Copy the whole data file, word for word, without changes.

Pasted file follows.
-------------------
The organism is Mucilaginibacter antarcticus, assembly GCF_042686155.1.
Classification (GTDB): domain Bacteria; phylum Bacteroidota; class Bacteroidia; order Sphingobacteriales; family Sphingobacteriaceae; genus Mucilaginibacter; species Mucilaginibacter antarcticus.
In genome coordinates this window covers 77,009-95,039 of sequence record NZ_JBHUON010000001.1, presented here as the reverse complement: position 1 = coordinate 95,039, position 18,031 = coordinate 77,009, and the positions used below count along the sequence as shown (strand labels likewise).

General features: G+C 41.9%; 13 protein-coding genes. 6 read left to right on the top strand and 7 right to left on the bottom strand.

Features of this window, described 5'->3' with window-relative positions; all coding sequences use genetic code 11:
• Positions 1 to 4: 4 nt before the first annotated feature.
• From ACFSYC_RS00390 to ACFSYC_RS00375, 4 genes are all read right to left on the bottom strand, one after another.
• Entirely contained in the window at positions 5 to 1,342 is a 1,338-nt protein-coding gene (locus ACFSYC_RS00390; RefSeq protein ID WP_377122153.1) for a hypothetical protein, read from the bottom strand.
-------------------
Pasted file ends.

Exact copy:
The organism is Mucilaginibacter antarcticus, assembly GCF_042686155.1.
Classification (GTDB): domain Bacteria; phylum Bacteroidota; class Bacteroidia; order Sphingobacteriales; family Sphingobacteriaceae; genus Mucilaginibacter; species Mucilaginibacter antarcticus.
In genome coordinates this window covers 77,009-95,039 of sequence record NZ_JBHUON010000001.1, presented here as the reverse complement: position 1 = coordinate 95,039, position 18,031 = coordinate 77,009, and the positions used below count along the sequence as shown (strand labels likewise).

General features: G+C 41.9%; 13 protein-coding genes. 6 read left to right on the top strand and 7 right to left on the bottom strand.

Features of this window, described 5'->3' with window-relative positions; all coding sequences use genetic code 11:
• Positions 1 to 4: 4 nt before the first annotated feature.
• From ACFSYC_RS00390 to ACFSYC_RS00375, 4 genes are all read right to left on the bottom strand, one after another.
• Entirely contained in the window at positions 5 to 1,342 is a 1,338-nt protein-coding gene (locus ACFSYC_RS00390; RefSeq protein ID WP_377122153.1) for a hypothetical protein, read from the bottom strand.